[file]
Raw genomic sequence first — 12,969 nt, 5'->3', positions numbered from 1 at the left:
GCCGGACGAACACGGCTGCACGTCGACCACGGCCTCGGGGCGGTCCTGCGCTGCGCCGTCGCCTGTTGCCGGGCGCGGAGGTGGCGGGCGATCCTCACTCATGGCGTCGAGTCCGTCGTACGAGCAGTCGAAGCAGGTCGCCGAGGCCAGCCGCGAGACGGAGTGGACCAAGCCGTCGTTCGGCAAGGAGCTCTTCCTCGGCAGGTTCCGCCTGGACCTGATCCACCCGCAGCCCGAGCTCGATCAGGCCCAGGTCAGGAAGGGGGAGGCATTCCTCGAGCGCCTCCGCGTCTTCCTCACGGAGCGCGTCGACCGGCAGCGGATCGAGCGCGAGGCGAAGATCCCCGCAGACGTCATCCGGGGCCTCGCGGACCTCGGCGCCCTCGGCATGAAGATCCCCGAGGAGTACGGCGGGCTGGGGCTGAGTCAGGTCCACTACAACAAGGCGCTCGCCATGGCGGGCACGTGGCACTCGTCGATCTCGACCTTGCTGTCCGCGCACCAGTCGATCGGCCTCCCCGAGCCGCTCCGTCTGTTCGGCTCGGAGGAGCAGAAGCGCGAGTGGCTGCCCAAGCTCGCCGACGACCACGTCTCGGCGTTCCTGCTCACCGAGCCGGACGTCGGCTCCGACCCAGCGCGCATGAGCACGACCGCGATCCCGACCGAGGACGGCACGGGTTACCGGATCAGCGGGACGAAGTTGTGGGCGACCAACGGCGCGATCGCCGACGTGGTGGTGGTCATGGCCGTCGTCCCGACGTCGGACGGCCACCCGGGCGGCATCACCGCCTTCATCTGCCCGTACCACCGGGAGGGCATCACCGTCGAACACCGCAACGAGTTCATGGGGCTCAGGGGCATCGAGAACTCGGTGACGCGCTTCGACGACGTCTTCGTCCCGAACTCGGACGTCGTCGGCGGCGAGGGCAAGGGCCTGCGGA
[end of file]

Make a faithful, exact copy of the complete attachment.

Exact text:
Raw genomic sequence first — 12,969 nt, 5'->3', positions numbered from 1 at the left:
GCCGGACGAACACGGCTGCACGTCGACCACGGCCTCGGGGCGGTCCTGCGCTGCGCCGTCGCCTGTTGCCGGGCGCGGAGGTGGCGGGCGATCCTCACTCATGGCGTCGAGTCCGTCGTACGAGCAGTCGAAGCAGGTCGCCGAGGCCAGCCGCGAGACGGAGTGGACCAAGCCGTCGTTCGGCAAGGAGCTCTTCCTCGGCAGGTTCCGCCTGGACCTGATCCACCCGCAGCCCGAGCTCGATCAGGCCCAGGTCAGGAAGGGGGAGGCATTCCTCGAGCGCCTCCGCGTCTTCCTCACGGAGCGCGTCGACCGGCAGCGGATCGAGCGCGAGGCGAAGATCCCCGCAGACGTCATCCGGGGCCTCGCGGACCTCGGCGCCCTCGGCATGAAGATCCCCGAGGAGTACGGCGGGCTGGGGCTGAGTCAGGTCCACTACAACAAGGCGCTCGCCATGGCGGGCACGTGGCACTCGTCGATCTCGACCTTGCTGTCCGCGCACCAGTCGATCGGCCTCCCCGAGCCGCTCCGTCTGTTCGGCTCGGAGGAGCAGAAGCGCGAGTGGCTGCCCAAGCTCGCCGACGACCACGTCTCGGCGTTCCTGCTCACCGAGCCGGACGTCGGCTCCGACCCAGCGCGCATGAGCACGACCGCGATCCCGACCGAGGACGGCACGGGTTACCGGATCAGCGGGACGAAGTTGTGGGCGACCAACGGCGCGATCGCCGACGTGGTGGTGGTCATGGCCGTCGTCCCGACGTCGGACGGCCACCCGGGCGGCATCACCGCCTTCATCTGCCCGTACCACCGGGAGGGCATCACCGTCGAACACCGCAACGAGTTCATGGGGCTCAGGGGCATCGAGAACTCGGTGACGCGCTTCGACGACGTCTTCGTCCCGAACTCGGACGTCGTCGGCGGCGAGGGCAAGGGCCTGCGGA